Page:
REVIEW: King John at the RSC
Feel the funk
King John, The Swan Theatre, until 21st March 2020
The newly-crowned king is looking rough as rats – slovenly dressed in jim-jams, slugging back a bloody mary to quell a post-coronation hangover.
Thus goes the opening scene of the RSC’s latest funked-up production of King John, directed by Eleanor Rhode with a joyous exuberance. We get the idea: this medieval king is a shady dude prone to partying, and as we see a short while later, wearing sunglasses and dancing vogue-style as if starring in an Andy Warhol video. Which is of course fantastic.
Weirdly it seems you can’t mention Shakespeare’s King John without a ‘rarely performed’ tag attached. Its popular (mis)perception is of a fusty historic tale guaranteed to have you a’snoozing by the end of the first act… But here’s what George Orwell said about it in 1942: “When I had read it as a boy it seemed to me archaic, something dug out of a history book and not having anything to do with our own time. Well, when I saw it acted, what with its intrigues and double-crossings, non-aggression pacts, quislings, people changing sides in the middle of a battle, and what-not, it seemed to me extraordinarily up to date.”
Indeed on paper the plot actually shows much promise: dodgy monarch has loads of enemies who want to bump him off the throne and replace him with little kid Arthur (his dead older brother’s son); so John makes war with everyone, including Catholic France, sticks two fingers up at the Pope and slyly attempts to do away with his nephew.
Sure, in the wrong hands it has scope to be a turgid affair, but Rhode’s King John has been created with the YouTube generation in mind: it’s colourful, flip and funny, eminently watchable with a cracking pace and never a dull moment – quite literally, as there’s been some snipping.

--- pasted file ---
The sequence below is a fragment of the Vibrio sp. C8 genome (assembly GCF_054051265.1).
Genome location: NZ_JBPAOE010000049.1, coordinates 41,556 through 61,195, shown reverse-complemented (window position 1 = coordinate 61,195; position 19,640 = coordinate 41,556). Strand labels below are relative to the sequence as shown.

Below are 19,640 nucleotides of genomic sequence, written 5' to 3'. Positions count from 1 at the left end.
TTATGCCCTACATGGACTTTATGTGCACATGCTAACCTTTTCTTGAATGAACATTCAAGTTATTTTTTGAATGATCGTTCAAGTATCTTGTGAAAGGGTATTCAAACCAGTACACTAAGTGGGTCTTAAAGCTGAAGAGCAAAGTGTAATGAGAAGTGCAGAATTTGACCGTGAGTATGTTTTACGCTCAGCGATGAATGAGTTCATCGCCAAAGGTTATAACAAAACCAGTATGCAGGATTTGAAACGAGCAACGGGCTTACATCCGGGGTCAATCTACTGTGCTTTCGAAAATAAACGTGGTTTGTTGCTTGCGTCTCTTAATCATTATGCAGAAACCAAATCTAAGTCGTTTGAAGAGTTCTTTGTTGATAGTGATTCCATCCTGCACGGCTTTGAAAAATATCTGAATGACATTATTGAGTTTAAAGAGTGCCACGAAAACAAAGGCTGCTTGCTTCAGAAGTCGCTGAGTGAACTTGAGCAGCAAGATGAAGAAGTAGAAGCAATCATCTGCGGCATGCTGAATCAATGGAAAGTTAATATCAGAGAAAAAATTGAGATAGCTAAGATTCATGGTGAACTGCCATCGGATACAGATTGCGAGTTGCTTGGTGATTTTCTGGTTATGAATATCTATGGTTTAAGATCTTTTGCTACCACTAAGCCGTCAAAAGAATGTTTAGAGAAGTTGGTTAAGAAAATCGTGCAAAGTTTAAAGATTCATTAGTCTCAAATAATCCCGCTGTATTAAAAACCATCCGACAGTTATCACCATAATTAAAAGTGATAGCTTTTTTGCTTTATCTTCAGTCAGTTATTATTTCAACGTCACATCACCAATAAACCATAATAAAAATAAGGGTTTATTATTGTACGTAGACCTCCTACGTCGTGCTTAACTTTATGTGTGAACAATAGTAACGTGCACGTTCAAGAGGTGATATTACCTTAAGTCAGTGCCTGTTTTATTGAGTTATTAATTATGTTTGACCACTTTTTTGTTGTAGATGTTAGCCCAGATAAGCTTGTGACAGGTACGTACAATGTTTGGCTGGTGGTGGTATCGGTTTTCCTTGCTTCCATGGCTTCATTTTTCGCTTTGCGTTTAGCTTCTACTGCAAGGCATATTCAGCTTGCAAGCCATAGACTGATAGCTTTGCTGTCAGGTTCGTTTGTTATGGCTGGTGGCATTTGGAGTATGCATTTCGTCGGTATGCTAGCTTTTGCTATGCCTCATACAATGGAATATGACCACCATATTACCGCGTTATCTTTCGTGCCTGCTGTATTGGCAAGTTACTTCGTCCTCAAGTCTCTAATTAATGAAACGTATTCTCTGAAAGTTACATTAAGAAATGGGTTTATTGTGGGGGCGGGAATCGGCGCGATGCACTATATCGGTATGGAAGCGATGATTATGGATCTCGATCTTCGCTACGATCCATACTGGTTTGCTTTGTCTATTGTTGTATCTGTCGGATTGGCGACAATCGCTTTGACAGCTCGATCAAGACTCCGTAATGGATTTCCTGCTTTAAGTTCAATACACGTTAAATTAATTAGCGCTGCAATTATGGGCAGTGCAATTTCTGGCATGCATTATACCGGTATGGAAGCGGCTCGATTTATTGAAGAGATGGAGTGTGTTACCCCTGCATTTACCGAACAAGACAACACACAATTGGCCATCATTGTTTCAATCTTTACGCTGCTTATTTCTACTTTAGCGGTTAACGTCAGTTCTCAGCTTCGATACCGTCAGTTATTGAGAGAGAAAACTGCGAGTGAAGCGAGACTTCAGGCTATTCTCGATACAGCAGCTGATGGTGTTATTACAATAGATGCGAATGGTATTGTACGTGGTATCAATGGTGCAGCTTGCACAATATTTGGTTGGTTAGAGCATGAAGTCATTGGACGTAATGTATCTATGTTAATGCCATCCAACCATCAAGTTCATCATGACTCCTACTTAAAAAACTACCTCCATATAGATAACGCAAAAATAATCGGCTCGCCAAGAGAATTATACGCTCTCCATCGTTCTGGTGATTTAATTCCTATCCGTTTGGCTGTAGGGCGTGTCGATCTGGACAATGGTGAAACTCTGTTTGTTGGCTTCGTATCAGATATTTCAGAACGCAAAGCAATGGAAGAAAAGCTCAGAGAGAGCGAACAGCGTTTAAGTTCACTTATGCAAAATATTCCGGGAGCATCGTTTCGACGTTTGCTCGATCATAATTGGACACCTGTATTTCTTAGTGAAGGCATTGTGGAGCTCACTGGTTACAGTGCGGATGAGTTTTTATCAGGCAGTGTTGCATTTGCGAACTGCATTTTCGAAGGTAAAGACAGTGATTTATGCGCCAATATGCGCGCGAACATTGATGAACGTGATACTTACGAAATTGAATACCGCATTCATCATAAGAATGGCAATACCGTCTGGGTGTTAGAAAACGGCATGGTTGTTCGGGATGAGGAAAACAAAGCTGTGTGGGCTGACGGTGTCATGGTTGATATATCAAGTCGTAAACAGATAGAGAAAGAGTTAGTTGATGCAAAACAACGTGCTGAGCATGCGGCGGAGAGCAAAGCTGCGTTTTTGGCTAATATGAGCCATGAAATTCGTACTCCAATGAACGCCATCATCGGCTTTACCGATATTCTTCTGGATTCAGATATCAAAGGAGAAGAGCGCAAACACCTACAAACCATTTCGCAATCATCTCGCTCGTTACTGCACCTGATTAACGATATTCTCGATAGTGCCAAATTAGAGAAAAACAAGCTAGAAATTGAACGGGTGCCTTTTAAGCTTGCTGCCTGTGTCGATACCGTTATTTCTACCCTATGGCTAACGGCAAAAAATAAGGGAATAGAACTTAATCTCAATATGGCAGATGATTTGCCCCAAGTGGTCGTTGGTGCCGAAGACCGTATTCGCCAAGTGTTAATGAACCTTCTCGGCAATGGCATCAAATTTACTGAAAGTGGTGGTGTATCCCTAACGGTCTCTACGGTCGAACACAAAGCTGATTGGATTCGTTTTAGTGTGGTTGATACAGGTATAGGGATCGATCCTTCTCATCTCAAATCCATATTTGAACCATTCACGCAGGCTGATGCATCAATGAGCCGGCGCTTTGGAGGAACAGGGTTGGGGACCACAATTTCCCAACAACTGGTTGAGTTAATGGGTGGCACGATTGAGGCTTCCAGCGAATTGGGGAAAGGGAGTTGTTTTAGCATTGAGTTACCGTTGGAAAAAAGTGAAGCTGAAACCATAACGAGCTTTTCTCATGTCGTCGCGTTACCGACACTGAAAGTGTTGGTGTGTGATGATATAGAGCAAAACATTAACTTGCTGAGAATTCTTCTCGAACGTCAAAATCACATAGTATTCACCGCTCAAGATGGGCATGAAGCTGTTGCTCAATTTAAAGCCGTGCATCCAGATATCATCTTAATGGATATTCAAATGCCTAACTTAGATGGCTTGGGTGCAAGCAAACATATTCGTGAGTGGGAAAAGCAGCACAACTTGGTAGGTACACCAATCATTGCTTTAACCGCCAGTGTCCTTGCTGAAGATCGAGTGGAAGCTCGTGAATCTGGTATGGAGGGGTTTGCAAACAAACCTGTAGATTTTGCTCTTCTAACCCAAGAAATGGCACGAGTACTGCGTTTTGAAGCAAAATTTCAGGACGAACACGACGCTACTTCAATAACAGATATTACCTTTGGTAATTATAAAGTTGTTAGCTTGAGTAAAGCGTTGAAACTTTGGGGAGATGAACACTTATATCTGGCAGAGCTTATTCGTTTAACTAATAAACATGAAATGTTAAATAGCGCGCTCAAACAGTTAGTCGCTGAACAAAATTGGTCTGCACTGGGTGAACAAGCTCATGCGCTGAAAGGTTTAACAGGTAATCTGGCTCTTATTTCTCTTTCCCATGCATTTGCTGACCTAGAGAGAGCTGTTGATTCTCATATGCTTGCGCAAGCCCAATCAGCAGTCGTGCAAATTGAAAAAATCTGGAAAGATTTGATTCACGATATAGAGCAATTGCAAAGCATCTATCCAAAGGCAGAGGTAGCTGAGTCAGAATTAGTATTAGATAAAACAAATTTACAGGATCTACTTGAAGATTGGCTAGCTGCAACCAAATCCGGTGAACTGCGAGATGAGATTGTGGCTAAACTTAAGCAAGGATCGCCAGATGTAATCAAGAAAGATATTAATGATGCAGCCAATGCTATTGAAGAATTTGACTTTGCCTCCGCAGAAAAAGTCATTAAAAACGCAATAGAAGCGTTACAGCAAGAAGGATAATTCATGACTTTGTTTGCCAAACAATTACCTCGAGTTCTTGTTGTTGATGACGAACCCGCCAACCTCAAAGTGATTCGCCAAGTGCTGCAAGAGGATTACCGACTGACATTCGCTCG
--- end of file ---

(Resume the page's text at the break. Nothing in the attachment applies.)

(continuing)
The aesthetics at work are dazzling. Will Gregory, of electro outfit Goldfrapp, supplies an intensely groovy soundtrack. On design duties Max Johns has crossed musical Hairspray with a touch of regal power dressing to add a swinging 60s feel. And if a scene appears at risk of being in the slightest way drab, then movement guru Tom Jackson Greaves gets to work with some bustin’ choreographed moves.
When the whole shebang is put together the elements combine to create some inspired theatre – in particular the wedding party food fight scene is a gleeful riot.
However, the razzle-dazzle overwhelms at times, and alas can’t save the second half from becoming a bit raggle-taggle. Too often characters burst onstage, garble some lines, then rush off again – plot lost. It’s telling that some of the most memorable bits are not the flash and pomp, but the stiller moments where the acting and story are simply put to the fore.
Notable performances include Charlotte Randle as distraught and desperate mum Constance – brilliant and believable, her ‘Grief fills the room up of my absent child’ monologue plucks the very heart from your chest. Getting much mileage and laughs from the Cardinal role, Katherine Pearce comes over like a particularly fierce Mancunian matriarch popping in from a Victoria Wood sketch – love her.
Lending real heart to the play is 11-year-old Ethan Phillips’ Arthur, by turns querulous, brave and loving, is a profoundly touching performance – especially in the pivotal scene with Hubert, a nuanced performance from Tom McCall.
Rosie Sheehy as the titular king proves she is infinitely worthy of the ambitious casting – she has a fresh, naturalistic style not too dissimilar to the bedroom-based vlogging pop heroes of modern times; and she delivers the verse with a wonderful clarity. Not sure I fully understood where she is coming from at times, but maybe that’s the point – power and youth combine to create an unstable combustion.
Go see the fireworks.